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Former Amazon and Tiger pub, Harvel, near Meopham can run as B&B

A closed, century-old rural pub has been given permission to run as a bed and breakfast, despite fears from villagers they’ll lose “the social heart of the community.”

The Amazon and Tiger in Harvel, near Meopham, was built in 1914, and closed in April 2021 when the landlord retired.

The former Amazon and Tiger pub, Harvel, as it is now
The former Amazon and Tiger pub, Harvel, as it is now

Other than a short period before the current owner bought it more than 20 years ago, the building had been a pub continuously since 1914.

It was declared an Asset of Community Value after a successful application by Meopham Parish Council in May 2021, and the landlord has permission to still live above the pub.

The Localism Act introduced a Community Right to Bid for Assets of Value to the Community, meaning if the pub ever comes up for sale, locals have up to six months to raise the funds to bid for it themselves.

Previously, the Amazon and Tiger had permission to function as a B&B as long as it was still a working pub but the newly-granted permission allows the premises to be used as a B&B even though the hostelry is closed.

The council received 63 letters opposing the application, with locals raising fears this would be the first step to the community hub being used purely as a residential building, and that the B&B hasn’t actually been let for about 18 months.

The Amazon and Tiger in 2019. Picture: Google Streetview
The Amazon and Tiger in 2019. Picture: Google Streetview

People raised concerns with the council that a relative of the owner was living in the B&B permanently, however a visit by officers found “no evidence that this is the case.”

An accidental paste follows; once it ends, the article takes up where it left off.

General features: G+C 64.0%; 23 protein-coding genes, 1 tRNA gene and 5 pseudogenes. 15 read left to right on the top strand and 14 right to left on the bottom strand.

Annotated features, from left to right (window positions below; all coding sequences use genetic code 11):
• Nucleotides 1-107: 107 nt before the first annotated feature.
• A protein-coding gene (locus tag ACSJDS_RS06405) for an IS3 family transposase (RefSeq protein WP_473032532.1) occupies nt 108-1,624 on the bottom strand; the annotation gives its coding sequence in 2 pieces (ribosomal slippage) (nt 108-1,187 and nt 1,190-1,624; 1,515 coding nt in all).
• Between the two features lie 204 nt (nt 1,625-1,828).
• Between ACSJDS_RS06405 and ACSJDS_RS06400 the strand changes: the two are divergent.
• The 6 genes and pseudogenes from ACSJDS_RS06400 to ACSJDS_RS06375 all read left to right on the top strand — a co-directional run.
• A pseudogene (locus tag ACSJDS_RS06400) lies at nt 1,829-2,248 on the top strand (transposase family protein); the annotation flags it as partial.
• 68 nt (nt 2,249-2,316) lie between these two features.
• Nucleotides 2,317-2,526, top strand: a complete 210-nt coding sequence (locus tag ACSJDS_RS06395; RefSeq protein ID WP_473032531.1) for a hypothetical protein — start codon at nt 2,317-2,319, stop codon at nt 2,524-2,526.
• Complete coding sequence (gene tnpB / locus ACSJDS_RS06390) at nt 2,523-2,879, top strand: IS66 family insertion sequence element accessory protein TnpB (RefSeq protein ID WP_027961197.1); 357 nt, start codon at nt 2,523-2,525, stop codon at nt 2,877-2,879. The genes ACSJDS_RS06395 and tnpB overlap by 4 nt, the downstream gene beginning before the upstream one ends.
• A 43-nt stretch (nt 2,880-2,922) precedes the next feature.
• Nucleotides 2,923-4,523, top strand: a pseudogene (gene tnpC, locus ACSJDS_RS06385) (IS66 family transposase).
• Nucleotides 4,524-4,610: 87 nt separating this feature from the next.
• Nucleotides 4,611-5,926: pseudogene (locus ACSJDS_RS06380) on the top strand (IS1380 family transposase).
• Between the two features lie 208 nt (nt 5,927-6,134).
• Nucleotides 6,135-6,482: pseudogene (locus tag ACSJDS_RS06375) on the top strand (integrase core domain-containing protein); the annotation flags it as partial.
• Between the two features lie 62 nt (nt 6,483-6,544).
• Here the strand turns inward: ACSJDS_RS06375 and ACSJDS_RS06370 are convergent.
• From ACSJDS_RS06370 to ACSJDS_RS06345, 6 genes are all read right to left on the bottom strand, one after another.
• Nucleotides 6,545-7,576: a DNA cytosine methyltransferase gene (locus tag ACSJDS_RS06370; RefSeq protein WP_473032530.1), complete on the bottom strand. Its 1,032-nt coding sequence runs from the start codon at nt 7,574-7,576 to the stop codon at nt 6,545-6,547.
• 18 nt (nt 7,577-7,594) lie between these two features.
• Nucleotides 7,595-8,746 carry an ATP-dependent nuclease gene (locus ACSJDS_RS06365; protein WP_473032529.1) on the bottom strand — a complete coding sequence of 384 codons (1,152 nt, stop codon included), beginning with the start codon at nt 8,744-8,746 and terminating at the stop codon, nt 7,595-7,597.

The owner told the council they intend to start marketing the B&B again soon.

A group called the Harvel Collective has been active in trying to keep the pub open.

Vice chairman of the Harvel Collective James Beadle said: “With Harvel being a small village, it’s still an active, social village. And most of the social activities until 2021 were focused on the pub.”

Residents and members of the collective feel that the closing of the pub has damaged social life in the area.

Harvel Collective chairman Nicky Collins said: “It’s the social heart of the community, really.

“It is a rural community and you don’t always get to meet people. It was where people would go to meet in the village. It’s where events would take place, various groups were based there.”

A local running club, bicycle polo club, and choir formerly used the venue for meetings.

She added that the pub was “the sort of place where you could just pop in for a drink and meet your friends from the village. So we’ve really lost that heart in Harvel now.”

Local residents are also adamant that the pub is economically viable, and that it could be run successfully by either the community or another landlord.

“Some of the local villages which aren’t much bigger than Harvel still have successful pubs,” Mr Beadle said.

“Cobham, which is not much more than five or 10 miles away, has three pubs which operate successfully.

“Luddesdown has a smaller population than Harvel, and has two successful pubs.

“Whether it was a community-run pub, or it was purchased by an individual or a consortium or whatever, we firmly believe that with the right approach it could be very successful,” he added.

Gravesham council gave permission for the pub to now function as a B&B at a meeting of the planning committee on November 23.

Attempts were made to contact the former pub for comment without success.

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